Similarly, in Osborne, supra, the Supreme Court deferred to a state court's construction of a state law, slip op. at 15, and held that the terminology of the state's prohibition on expression, as set forth by the state court, was sufficiently exact to withstand constitutional scrutiny. The state court terminology was: "`the possession or viewing of material or performance of a minor who is in a state of nudity, where such nudity constitutes a lewd exhibition or involves a graphic focus on the genitals, and where the person depicted is neither the child nor the ward of the person charged.'" Osborne, ___ U.S. at ___, 110 S.Ct. at 1697 (quoting Ohio Supreme Court).*fn17

The government also relies on the denial of a vagueness challenge in Young v. American Mini Theatres, 427 U.S. 50, 96 S.Ct. 2440, 49 L.Ed.2d 310 (1976). The statute in Young defined the terms "specified sexual activities" and "specified anatomical areas" with an extensive list. 427 U.S. at 53 n. 4, 96 S.Ct. at 2444 n. 4. Moreover, the Young Court did not consider the validity of the plaintiffs' vagueness claims because there was no issue as to whether the statute applied to the expressive activity of the plaintiffs. Id. at 58-59, 96 S.Ct. at 2446-2447.

Here, plaintiffs actively question whether the term "indecent" encompasses any of their speech and, if it does, plaintiffs question which characteristics of their speech are determinative of whether or not the speech falls within the scope of the term "indecent." There was testimony that the speech of IP's comes in live and taped formats, and the contents include verbal re-creations of masturbation, male and female homoeroticism, "the erotic application of an enema," simulated rape, anal intercourse, sadomasochism, anilingus, group sex, vaginal intercourse, fellatio, sucking and biting, passive and aggressive responses, as well as digital, phallic and foreign object penetration.*fn18 Gov.Ex.T.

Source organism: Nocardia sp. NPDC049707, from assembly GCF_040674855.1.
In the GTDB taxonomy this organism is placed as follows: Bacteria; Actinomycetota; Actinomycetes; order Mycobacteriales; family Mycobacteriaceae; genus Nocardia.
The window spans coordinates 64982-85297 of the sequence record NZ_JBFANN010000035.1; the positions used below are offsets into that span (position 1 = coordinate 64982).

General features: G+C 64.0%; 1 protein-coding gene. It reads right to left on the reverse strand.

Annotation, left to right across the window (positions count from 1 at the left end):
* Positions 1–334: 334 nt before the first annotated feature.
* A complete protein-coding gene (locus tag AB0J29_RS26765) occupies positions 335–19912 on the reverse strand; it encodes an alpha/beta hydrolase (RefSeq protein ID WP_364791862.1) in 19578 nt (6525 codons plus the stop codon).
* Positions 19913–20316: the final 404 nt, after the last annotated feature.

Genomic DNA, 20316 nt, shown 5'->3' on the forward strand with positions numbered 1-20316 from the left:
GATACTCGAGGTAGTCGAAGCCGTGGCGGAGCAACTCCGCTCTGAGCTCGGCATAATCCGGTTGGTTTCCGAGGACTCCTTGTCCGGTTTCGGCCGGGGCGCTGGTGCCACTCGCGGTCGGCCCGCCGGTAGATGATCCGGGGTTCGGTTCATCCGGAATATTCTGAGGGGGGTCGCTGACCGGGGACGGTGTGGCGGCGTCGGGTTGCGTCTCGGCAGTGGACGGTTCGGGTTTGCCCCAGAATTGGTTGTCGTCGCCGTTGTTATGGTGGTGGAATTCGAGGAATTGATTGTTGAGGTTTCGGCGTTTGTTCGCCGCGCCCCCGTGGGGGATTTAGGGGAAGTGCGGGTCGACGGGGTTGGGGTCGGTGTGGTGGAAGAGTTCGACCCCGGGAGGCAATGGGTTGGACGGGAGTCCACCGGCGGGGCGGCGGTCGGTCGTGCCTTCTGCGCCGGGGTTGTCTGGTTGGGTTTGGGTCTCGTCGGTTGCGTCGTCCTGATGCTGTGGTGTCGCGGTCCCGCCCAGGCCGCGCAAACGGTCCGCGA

The word "indecent" in the Helms Amendment will satisfy the due process goals of the vagueness doctrine, see supra, if it is possible to find an inherent and specific meaning to the term "indecent communications for commercial purposes" "by means of telephone," as it was possible to find an inherent and specific meaning for the term "obscene" in Hamling v. United States, supra. In Hamling, the Supreme Court held that the term "obscene" was not vague because the Miller decision had "enumerat[ed) specific categories of material" as obscene. 418 U.S. at 116, 94 S.Ct. at 2907. The government argues that Pacifica, supra, similarly set forth a precise definition of "indecent" which must be utilized in this statute. See also Report and Order at 6, ¶ 12 (assuming that Pacifica definition of "indecent" is what courts will find "indecent" to mean in Helms Amendment).